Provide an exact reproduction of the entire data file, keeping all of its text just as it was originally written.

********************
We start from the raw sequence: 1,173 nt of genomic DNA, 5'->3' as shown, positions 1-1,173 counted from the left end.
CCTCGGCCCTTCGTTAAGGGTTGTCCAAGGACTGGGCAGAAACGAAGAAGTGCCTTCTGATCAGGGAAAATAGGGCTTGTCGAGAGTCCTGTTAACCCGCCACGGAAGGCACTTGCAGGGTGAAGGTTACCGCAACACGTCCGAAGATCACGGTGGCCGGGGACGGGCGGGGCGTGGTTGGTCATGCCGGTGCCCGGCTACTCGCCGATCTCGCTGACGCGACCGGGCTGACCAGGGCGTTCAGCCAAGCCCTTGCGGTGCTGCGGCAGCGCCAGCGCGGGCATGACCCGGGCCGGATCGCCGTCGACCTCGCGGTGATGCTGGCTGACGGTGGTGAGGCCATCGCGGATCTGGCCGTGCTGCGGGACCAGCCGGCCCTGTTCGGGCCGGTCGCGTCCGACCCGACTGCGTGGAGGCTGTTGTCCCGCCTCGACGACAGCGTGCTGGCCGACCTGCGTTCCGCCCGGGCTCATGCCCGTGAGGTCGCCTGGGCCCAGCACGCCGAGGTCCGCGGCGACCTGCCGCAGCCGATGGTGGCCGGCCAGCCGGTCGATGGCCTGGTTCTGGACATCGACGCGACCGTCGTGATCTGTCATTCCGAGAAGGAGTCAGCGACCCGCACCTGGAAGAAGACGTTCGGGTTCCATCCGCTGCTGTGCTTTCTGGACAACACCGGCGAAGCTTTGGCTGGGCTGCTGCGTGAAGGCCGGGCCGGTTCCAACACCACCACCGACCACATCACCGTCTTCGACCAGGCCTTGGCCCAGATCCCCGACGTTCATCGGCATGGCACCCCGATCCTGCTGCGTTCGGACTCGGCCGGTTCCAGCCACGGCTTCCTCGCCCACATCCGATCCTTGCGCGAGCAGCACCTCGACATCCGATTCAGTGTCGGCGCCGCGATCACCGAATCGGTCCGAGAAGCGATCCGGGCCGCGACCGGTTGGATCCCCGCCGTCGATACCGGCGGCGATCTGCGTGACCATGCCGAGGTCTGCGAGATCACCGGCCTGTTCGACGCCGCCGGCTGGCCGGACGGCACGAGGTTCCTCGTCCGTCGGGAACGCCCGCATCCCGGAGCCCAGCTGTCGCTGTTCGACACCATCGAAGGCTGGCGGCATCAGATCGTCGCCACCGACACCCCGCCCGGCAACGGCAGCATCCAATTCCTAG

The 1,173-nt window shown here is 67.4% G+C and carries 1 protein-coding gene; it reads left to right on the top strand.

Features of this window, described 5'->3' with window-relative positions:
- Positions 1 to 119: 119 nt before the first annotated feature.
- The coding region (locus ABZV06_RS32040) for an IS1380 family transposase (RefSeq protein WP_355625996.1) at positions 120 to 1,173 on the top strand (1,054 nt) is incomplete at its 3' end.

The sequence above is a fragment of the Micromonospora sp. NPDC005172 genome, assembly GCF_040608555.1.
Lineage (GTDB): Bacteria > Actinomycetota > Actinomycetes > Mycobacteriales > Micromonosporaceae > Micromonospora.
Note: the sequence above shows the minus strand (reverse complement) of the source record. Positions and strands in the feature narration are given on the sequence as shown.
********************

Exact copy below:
We start from the raw sequence: 1,173 nt of genomic DNA, 5'->3' as shown, positions 1-1,173 counted from the left end.
CCTCGGCCCTTCGTTAAGGGTTGTCCAAGGACTGGGCAGAAACGAAGAAGTGCCTTCTGATCAGGGAAAATAGGGCTTGTCGAGAGTCCTGTTAACCCGCCACGGAAGGCACTTGCAGGGTGAAGGTTACCGCAACACGTCCGAAGATCACGGTGGCCGGGGACGGGCGGGGCGTGGTTGGTCATGCCGGTGCCCGGCTACTCGCCGATCTCGCTGACGCGACCGGGCTGACCAGGGCGTTCAGCCAAGCCCTTGCGGTGCTGCGGCAGCGCCAGCGCGGGCATGACCCGGGCCGGATCGCCGTCGACCTCGCGGTGATGCTGGCTGACGGTGGTGAGGCCATCGCGGATCTGGCCGTGCTGCGGGACCAGCCGGCCCTGTTCGGGCCGGTCGCGTCCGACCCGACTGCGTGGAGGCTGTTGTCCCGCCTCGACGACAGCGTGCTGGCCGACCTGCGTTCCGCCCGGGCTCATGCCCGTGAGGTCGCCTGGGCCCAGCACGCCGAGGTCCGCGGCGACCTGCCGCAGCCGATGGTGGCCGGCCAGCCGGTCGATGGCCTGGTTCTGGACATCGACGCGACCGTCGTGATCTGTCATTCCGAGAAGGAGTCAGCGACCCGCACCTGGAAGAAGACGTTCGGGTTCCATCCGCTGCTGTGCTTTCTGGACAACACCGGCGAAGCTTTGGCTGGGCTGCTGCGTGAAGGCCGGGCCGGTTCCAACACCACCACCGACCACATCACCGTCTTCGACCAGGCCTTGGCCCAGATCCCCGACGTTCATCGGCATGGCACCCCGATCCTGCTGCGTTCGGACTCGGCCGGTTCCAGCCACGGCTTCCTCGCCCACATCCGATCCTTGCGCGAGCAGCACCTCGACATCCGATTCAGTGTCGGCGCCGCGATCACCGAATCGGTCCGAGAAGCGATCCGGGCCGCGACCGGTTGGATCCCCGCCGTCGATACCGGCGGCGATCTGCGTGACCATGCCGAGGTCTGCGAGATCACCGGCCTGTTCGACGCCGCCGGCTGGCCGGACGGCACGAGGTTCCTCGTCCGTCGGGAACGCCCGCATCCCGGAGCCCAGCTGTCGCTGTTCGACACCATCGAAGGCTGGCGGCATCAGATCGTCGCCACCGACACCCCGCCCGGCAACGGCAGCATCCAATTCCTAG

The 1,173-nt window shown here is 67.4% G+C and carries 1 protein-coding gene; it reads left to right on the top strand.

Features of this window, described 5'->3' with window-relative positions:
- Positions 1 to 119: 119 nt before the first annotated feature.
- The coding region (locus ABZV06_RS32040) for an IS1380 family transposase (RefSeq protein WP_355625996.1) at positions 120 to 1,173 on the top strand (1,054 nt) is incomplete at its 3' end.

The sequence above is a fragment of the Micromonospora sp. NPDC005172 genome, assembly GCF_040608555.1.
Lineage (GTDB): Bacteria > Actinomycetota > Actinomycetes > Mycobacteriales > Micromonosporaceae > Micromonospora.
Note: the sequence above shows the minus strand (reverse complement) of the source record. Positions and strands in the feature narration are given on the sequence as shown.